In the bottom of the seventh, Reds pitcher Todd Coffey throws ball three to Morgan Ensberg of Houston to make the count 3-1. Coffey dissents. Home plate umpire Wally Bell tells Coffey that he is dismissed. Reds manager Jerry Narron brings in Ryan Franklin, who throws one strike and one ball, and walks Ensberg.
Narron then replaced Franklin with Rheal Cormier.
According to Rule 10.18(g)(1):
(1) If, when pitchers are changed, the count is
2 balls, no strike,
2 balls, 1 strike,
3 balls, no strike,
3 balls, 1 strike,
3 balls, 2 strikes,
and the batter gets a base on balls, charge that batter and the base on balls to the preceding pitcher, not to the relief pitcher.
So, the walk was Coffey's. Franklin was credited with an appearance, but nothing else. He officially faced no batters.
Yesterday in Detroit:
In the top of the seventh, Chicago's Scott Podsednik bats against Detroit's Jamie Walker. White Sox manager order Podsednik to bunt and he gets two strikes on him. Detroit manager Jim Leyland decides to replace Lewis with Jamie Walker. Guillen matches Leyland and sends up Brian Anderson to bat for Podsednik. Walker blows strike three past Anderson.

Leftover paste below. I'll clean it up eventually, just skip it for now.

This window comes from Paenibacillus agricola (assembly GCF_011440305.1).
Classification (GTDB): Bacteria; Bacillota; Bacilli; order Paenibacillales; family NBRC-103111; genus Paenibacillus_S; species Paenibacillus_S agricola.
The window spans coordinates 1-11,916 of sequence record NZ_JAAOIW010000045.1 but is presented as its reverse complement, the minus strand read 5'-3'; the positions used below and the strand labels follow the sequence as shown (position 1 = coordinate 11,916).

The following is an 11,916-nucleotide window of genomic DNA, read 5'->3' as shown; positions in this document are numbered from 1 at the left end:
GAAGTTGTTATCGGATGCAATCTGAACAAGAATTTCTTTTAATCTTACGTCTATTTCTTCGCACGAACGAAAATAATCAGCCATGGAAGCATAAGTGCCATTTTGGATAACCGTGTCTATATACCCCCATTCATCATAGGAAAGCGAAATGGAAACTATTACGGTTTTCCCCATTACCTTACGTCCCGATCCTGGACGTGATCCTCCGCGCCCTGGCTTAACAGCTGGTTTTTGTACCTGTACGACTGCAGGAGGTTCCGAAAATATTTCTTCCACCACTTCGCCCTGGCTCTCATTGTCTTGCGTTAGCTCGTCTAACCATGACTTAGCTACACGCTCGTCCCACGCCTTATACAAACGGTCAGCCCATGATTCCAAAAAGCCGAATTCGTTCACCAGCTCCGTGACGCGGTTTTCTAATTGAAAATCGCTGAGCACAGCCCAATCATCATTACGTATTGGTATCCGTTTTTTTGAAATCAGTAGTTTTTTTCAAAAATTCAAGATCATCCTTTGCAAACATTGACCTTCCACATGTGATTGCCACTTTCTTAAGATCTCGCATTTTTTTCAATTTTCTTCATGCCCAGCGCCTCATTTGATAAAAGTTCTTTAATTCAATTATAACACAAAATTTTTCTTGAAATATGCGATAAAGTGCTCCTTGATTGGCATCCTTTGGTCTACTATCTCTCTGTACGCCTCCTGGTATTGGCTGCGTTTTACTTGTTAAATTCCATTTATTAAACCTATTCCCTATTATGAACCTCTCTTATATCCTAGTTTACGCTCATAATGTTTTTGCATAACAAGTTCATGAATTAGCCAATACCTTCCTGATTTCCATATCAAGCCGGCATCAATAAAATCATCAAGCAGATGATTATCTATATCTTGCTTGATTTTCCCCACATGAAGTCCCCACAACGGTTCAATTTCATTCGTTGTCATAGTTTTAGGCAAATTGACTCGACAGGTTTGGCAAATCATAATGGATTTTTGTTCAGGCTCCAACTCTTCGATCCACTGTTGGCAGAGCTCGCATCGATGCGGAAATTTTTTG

(3) If, when pitchers are changed, the count is
2 balls, 2 strikes,
1 ball, 2 strikes,
1 ball, 1 strike,
1 ball, no strike,
no ball, 2 strikes,
no ball, 1 strike,
charge that batter and his actions to the relief pitcher.
So it's Walker's strikeout. But what about the batter?
Ahh, Rule 10.17(b)
When the batter leaves the game with two strikes against him, and the substitute batter completes a strikeout, charge the strikeout and the time at bat to the first batter. If the substitute batter completes the turn at bat in any other manner, including a base on balls, score the action as having been that of the substitute batter.
So Jamie Walker struck out Scott Podsednik without throwing one pitch to him. It really takes a batter with Podsednik's "unique" talents to do that.